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Cnut: Emperor of the North by M. J. Trow

Cnut: Emperor of the North (2005)

by M. J. Trow

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I found this disappointing. The structure of the book is slightly confusing and the narrative jumps about a bit. What is far worse, though, are the numerous errors and inconsistencies in the text, evidence of either sloppy writing or poor editing, or both. For example, who is Saum-Aesa? On page 38 she is Swein Forkbeard's mother and a servant girl; on page 40 she is Forkbeard's wife and the sister of the King of Poland. They are clearly meant to refer to the same unusually named individual. There are numerous other places where a wrong name is cited as someone's brother or son or mother. This is frequent enough to colour my perception of the author's research credentials, unfortunately. He frequently approvingly quotes Larson's 1912 biography and frankly that sounds like much the better bet, albeit outdated in some of its assumptions. I should also take a look at Mark Lawson's 1993 book on Canute and the Danes. ( )
  john257hopper | Oct 30, 2011 |
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One, by God's grace, will overcome
all the hardships that bedevilled his young
and achieve happiness in old age:
he will welcome the rising sun, and receive
riches, treasures and the mead-cup from his people
as much as anyone can own in this life.
The Fortunes of Man
First words
The Fury of the Northmen
It was the chronicler and archdeacon Henry of Huntingdon who first put the story on parchment in 1154.
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(Click to show. Warning: May contain spoilers.)
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Amazon.com Product Description (ISBN 0750933879, Hardcover)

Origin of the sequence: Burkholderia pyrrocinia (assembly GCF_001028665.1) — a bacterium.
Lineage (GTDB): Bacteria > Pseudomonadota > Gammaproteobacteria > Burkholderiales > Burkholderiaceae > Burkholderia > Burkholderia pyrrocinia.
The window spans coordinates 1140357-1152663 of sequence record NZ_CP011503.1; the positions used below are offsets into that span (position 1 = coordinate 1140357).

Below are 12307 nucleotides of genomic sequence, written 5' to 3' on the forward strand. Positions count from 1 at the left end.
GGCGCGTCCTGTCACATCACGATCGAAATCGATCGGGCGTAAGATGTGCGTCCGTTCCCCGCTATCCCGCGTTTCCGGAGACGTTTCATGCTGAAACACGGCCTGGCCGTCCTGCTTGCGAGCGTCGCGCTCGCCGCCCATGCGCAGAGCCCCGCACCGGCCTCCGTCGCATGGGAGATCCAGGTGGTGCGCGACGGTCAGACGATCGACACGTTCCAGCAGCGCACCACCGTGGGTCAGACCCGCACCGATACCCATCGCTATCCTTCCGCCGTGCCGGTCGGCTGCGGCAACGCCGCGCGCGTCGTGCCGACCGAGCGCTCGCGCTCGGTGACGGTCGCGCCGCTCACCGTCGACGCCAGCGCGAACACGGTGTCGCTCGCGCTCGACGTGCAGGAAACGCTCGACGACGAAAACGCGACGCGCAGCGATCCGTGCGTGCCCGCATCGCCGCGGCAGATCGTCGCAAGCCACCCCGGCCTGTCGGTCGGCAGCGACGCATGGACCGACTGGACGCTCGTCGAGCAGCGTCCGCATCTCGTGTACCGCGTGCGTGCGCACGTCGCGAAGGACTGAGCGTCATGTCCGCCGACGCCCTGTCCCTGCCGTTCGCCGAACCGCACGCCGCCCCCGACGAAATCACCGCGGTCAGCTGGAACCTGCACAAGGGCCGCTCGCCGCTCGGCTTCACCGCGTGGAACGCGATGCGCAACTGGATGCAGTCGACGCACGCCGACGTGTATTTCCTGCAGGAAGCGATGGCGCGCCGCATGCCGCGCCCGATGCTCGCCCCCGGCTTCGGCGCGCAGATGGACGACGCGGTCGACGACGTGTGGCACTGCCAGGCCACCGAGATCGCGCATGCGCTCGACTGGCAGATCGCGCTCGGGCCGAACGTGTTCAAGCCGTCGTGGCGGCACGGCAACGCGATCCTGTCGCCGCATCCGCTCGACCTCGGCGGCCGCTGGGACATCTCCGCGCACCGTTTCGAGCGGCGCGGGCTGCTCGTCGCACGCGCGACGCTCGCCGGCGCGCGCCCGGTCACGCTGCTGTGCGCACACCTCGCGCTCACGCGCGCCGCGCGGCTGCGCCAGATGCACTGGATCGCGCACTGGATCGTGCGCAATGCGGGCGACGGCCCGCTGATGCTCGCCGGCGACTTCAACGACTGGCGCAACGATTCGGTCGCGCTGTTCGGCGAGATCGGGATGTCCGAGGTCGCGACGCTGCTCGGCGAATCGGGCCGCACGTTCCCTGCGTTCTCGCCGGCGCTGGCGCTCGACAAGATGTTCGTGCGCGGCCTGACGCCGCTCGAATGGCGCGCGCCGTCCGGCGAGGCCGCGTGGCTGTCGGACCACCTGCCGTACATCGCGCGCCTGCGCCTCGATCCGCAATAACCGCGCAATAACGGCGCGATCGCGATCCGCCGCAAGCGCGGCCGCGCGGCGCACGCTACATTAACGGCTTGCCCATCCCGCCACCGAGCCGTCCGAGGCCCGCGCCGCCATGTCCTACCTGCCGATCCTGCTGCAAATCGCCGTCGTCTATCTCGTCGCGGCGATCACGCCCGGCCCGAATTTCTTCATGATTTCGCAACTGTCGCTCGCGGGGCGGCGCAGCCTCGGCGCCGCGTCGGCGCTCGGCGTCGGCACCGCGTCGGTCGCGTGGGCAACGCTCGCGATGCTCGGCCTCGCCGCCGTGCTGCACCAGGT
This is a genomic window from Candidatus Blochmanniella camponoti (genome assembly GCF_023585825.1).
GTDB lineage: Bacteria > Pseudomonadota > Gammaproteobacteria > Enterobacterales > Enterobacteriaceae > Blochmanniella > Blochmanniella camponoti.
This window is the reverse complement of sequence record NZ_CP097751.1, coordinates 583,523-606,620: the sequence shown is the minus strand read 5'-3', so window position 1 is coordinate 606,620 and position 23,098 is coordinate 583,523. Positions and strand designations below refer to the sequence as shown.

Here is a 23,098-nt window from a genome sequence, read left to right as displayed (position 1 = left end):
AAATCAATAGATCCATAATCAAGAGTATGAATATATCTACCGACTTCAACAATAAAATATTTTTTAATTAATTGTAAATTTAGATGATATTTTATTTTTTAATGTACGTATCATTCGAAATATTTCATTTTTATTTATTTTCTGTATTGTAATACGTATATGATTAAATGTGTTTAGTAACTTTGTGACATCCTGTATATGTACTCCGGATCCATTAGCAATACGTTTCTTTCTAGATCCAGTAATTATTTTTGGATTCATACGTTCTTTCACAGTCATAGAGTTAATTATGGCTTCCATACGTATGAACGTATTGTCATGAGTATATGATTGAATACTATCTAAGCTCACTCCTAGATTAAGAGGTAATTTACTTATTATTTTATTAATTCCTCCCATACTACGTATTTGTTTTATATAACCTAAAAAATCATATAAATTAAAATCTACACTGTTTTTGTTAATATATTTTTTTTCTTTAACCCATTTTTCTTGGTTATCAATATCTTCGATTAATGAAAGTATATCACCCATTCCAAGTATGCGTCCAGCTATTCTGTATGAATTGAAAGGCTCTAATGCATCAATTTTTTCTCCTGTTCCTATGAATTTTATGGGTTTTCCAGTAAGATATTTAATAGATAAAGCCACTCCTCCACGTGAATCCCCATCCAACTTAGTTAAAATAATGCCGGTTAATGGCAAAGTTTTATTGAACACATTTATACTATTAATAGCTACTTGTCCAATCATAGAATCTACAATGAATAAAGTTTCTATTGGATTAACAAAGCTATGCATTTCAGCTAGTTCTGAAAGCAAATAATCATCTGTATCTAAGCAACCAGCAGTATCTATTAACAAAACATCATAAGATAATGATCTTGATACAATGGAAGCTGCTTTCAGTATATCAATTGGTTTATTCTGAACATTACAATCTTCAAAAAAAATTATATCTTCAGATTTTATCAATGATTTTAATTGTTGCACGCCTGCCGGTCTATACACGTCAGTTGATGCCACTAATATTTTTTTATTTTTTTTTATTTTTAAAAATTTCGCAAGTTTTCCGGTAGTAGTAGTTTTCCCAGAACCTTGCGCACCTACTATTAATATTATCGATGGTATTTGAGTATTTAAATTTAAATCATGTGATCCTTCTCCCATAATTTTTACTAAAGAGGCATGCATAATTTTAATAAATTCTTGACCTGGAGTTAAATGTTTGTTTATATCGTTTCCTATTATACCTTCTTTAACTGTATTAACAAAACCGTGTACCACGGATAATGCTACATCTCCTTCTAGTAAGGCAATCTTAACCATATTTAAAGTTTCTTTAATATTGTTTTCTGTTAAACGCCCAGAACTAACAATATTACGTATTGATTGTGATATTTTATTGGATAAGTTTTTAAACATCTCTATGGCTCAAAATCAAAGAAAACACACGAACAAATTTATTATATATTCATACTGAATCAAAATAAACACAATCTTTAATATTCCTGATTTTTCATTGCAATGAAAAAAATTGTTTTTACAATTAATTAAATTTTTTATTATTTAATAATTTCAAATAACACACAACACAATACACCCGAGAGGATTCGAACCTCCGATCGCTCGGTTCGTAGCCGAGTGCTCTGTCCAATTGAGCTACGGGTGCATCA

Canute is famous today as the bad king arrogant enough to believe he could stem the tide. This book peals back the layers of legend and mythmaking to reveal the true history of King Canute and the kingdom he ruled. England in Canute's time was made up of seven Saxon kingdoms which had been ravaged by raids for decades. Already king of Denmark by 1014, Canute was one of three claimants for the English throne and on the face of it, the least likely to succeed. The others were the occupant, Ethelred and Edmund - known as Ironside - Ethelred's eldest son. Two years of in-fighting among the three combatants followed, with the timely and suspicious deaths of both his rivals ensuring Canute was the undisputed first Danish king of England. Canute had achieved power but he had yet to win the hearts and minds of Englishmen so he married their queen, Emma, widow of Ethelred and perhaps 20 years older than him. By this, Canute assured an Anglo-Danish succession, burying the hatchet after a century of war and violence. Safe in the knowledge that England was loyal, Canute embarked on an ambitious, bloody and successful foreign policy. When he died he was the most powerful king in Europe except the Holy Roman Emperor and England was a united nation.

(retrieved from Amazon Thu, 12 Mar 2015 18:23:31 -0400)

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